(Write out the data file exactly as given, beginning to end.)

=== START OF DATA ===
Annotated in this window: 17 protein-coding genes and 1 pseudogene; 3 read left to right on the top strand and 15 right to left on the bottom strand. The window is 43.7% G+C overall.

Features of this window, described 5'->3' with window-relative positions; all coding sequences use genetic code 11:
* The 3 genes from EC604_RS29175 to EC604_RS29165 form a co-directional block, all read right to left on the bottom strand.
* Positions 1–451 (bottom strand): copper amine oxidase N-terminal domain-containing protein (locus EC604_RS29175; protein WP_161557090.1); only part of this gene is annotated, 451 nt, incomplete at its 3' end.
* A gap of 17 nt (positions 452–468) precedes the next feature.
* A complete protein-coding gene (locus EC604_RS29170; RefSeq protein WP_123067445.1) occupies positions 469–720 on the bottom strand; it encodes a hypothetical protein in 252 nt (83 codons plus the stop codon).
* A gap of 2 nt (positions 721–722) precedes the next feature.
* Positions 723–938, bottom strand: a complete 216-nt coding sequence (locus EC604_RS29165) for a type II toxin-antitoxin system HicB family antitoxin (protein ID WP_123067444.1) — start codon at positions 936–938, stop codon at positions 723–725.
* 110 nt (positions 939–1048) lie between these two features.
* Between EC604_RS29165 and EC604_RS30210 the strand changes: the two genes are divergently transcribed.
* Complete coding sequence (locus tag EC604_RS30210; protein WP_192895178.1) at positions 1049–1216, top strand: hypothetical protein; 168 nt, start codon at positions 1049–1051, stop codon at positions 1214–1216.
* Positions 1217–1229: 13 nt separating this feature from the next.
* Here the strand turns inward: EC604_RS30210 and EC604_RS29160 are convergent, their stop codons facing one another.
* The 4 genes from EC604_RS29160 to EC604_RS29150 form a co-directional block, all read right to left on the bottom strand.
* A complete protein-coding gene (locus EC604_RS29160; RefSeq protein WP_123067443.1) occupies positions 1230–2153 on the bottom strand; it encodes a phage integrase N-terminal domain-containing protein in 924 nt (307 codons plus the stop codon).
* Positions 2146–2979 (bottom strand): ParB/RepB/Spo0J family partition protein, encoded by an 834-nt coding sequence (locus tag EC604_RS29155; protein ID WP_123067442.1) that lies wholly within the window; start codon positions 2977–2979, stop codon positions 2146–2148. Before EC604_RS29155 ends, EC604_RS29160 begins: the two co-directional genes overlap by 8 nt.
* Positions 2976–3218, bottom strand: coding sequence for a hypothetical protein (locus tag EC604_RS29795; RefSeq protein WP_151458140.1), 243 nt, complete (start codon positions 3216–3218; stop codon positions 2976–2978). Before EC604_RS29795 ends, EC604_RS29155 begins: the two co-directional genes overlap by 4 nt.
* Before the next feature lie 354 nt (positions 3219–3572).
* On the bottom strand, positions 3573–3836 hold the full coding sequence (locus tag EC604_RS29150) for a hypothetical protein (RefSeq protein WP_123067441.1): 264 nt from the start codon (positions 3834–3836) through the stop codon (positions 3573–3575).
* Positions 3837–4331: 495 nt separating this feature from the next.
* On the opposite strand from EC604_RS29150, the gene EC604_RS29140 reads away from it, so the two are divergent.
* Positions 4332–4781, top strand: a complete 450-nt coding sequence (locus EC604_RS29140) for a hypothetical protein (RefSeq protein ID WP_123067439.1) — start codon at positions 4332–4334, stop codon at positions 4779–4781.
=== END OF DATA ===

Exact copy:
Annotated in this window: 17 protein-coding genes and 1 pseudogene; 3 read left to right on the top strand and 15 right to left on the bottom strand. The window is 43.7% G+C overall.

Features of this window, described 5'->3' with window-relative positions; all coding sequences use genetic code 11:
* The 3 genes from EC604_RS29175 to EC604_RS29165 form a co-directional block, all read right to left on the bottom strand.
* Positions 1–451 (bottom strand): copper amine oxidase N-terminal domain-containing protein (locus EC604_RS29175; protein WP_161557090.1); only part of this gene is annotated, 451 nt, incomplete at its 3' end.
* A gap of 17 nt (positions 452–468) precedes the next feature.
* A complete protein-coding gene (locus EC604_RS29170; RefSeq protein WP_123067445.1) occupies positions 469–720 on the bottom strand; it encodes a hypothetical protein in 252 nt (83 codons plus the stop codon).
* A gap of 2 nt (positions 721–722) precedes the next feature.
* Positions 723–938, bottom strand: a complete 216-nt coding sequence (locus EC604_RS29165) for a type II toxin-antitoxin system HicB family antitoxin (protein ID WP_123067444.1) — start codon at positions 936–938, stop codon at positions 723–725.
* 110 nt (positions 939–1048) lie between these two features.
* Between EC604_RS29165 and EC604_RS30210 the strand changes: the two genes are divergently transcribed.
* Complete coding sequence (locus tag EC604_RS30210; protein WP_192895178.1) at positions 1049–1216, top strand: hypothetical protein; 168 nt, start codon at positions 1049–1051, stop codon at positions 1214–1216.
* Positions 1217–1229: 13 nt separating this feature from the next.
* Here the strand turns inward: EC604_RS30210 and EC604_RS29160 are convergent, their stop codons facing one another.
* The 4 genes from EC604_RS29160 to EC604_RS29150 form a co-directional block, all read right to left on the bottom strand.
* A complete protein-coding gene (locus EC604_RS29160; RefSeq protein WP_123067443.1) occupies positions 1230–2153 on the bottom strand; it encodes a phage integrase N-terminal domain-containing protein in 924 nt (307 codons plus the stop codon).
* Positions 2146–2979 (bottom strand): ParB/RepB/Spo0J family partition protein, encoded by an 834-nt coding sequence (locus tag EC604_RS29155; protein ID WP_123067442.1) that lies wholly within the window; start codon positions 2977–2979, stop codon positions 2146–2148. Before EC604_RS29155 ends, EC604_RS29160 begins: the two co-directional genes overlap by 8 nt.
* Positions 2976–3218, bottom strand: coding sequence for a hypothetical protein (locus tag EC604_RS29795; RefSeq protein WP_151458140.1), 243 nt, complete (start codon positions 3216–3218; stop codon positions 2976–2978). Before EC604_RS29795 ends, EC604_RS29155 begins: the two co-directional genes overlap by 4 nt.
* Before the next feature lie 354 nt (positions 3219–3572).
* On the bottom strand, positions 3573–3836 hold the full coding sequence (locus tag EC604_RS29150) for a hypothetical protein (RefSeq protein WP_123067441.1): 264 nt from the start codon (positions 3834–3836) through the stop codon (positions 3573–3575).
* Positions 3837–4331: 495 nt separating this feature from the next.
* On the opposite strand from EC604_RS29150, the gene EC604_RS29140 reads away from it, so the two are divergent.
* Positions 4332–4781, top strand: a complete 450-nt coding sequence (locus EC604_RS29140) for a hypothetical protein (RefSeq protein ID WP_123067439.1) — start codon at positions 4332–4334, stop codon at positions 4779–4781.